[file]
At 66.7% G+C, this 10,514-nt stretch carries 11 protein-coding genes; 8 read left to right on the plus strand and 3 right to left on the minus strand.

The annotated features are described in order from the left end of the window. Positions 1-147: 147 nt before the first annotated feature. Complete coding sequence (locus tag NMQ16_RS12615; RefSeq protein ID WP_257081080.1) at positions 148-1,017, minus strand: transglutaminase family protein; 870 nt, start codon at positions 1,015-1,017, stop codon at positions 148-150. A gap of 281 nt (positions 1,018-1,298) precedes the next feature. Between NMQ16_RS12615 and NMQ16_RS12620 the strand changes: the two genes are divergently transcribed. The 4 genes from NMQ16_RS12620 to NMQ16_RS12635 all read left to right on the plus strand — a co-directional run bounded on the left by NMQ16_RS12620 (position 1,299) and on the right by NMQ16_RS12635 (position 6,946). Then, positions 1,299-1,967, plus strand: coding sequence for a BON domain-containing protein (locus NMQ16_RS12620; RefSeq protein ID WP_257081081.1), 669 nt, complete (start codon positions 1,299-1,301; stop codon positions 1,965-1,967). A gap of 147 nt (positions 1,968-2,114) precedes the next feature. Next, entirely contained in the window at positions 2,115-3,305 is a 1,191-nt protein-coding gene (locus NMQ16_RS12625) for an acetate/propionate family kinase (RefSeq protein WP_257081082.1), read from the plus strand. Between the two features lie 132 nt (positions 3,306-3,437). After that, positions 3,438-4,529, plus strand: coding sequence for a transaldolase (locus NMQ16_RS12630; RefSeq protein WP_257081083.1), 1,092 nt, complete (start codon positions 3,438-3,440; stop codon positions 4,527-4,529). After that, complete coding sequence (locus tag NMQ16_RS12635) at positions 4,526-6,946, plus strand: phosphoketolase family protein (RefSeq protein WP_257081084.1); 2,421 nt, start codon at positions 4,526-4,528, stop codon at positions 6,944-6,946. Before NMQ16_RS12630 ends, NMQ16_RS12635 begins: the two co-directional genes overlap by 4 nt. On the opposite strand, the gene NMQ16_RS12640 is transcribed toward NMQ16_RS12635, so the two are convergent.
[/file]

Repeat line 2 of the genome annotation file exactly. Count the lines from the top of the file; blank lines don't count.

The annotated features are described in order from the left end of the window. Positions 1-147: 147 nt before the first annotated feature. Complete coding sequence (locus tag NMQ16_RS12615; RefSeq protein ID WP_257081080.1) at positions 148-1,017, minus strand: transglutaminase family protein; 870 nt, start codon at positions 1,015-1,017, stop codon at positions 148-150. A gap of 281 nt (positions 1,018-1,298) precedes the next feature. Between NMQ16_RS12615 and NMQ16_RS12620 the strand changes: the two genes are divergently transcribed. The 4 genes from NMQ16_RS12620 to NMQ16_RS12635 all read left to right on the plus strand — a co-directional run bounded on the left by NMQ16_RS12620 (position 1,299) and on the right by NMQ16_RS12635 (position 6,946). Then, positions 1,299-1,967, plus strand: coding sequence for a BON domain-containing protein (locus NMQ16_RS12620; RefSeq protein ID WP_257081081.1), 669 nt, complete (start codon positions 1,299-1,301; stop codon positions 1,965-1,967). A gap of 147 nt (positions 1,968-2,114) precedes the next feature. Next, entirely contained in the window at positions 2,115-3,305 is a 1,191-nt protein-coding gene (locus NMQ16_RS12625) for an acetate/propionate family kinase (RefSeq protein WP_257081082.1), read from the plus strand. Between the two features lie 132 nt (positions 3,306-3,437). After that, positions 3,438-4,529, plus strand: coding sequence for a transaldolase (locus NMQ16_RS12630; RefSeq protein WP_257081083.1), 1,092 nt, complete (start codon positions 3,438-3,440; stop codon positions 4,527-4,529). After that, complete coding sequence (locus tag NMQ16_RS12635) at positions 4,526-6,946, plus strand: phosphoketolase family protein (RefSeq protein WP_257081084.1); 2,421 nt, start codon at positions 4,526-4,528, stop codon at positions 6,944-6,946. Before NMQ16_RS12630 ends, NMQ16_RS12635 begins: the two co-directional genes overlap by 4 nt. On the opposite strand, the gene NMQ16_RS12640 is transcribed toward NMQ16_RS12635, so the two are convergent.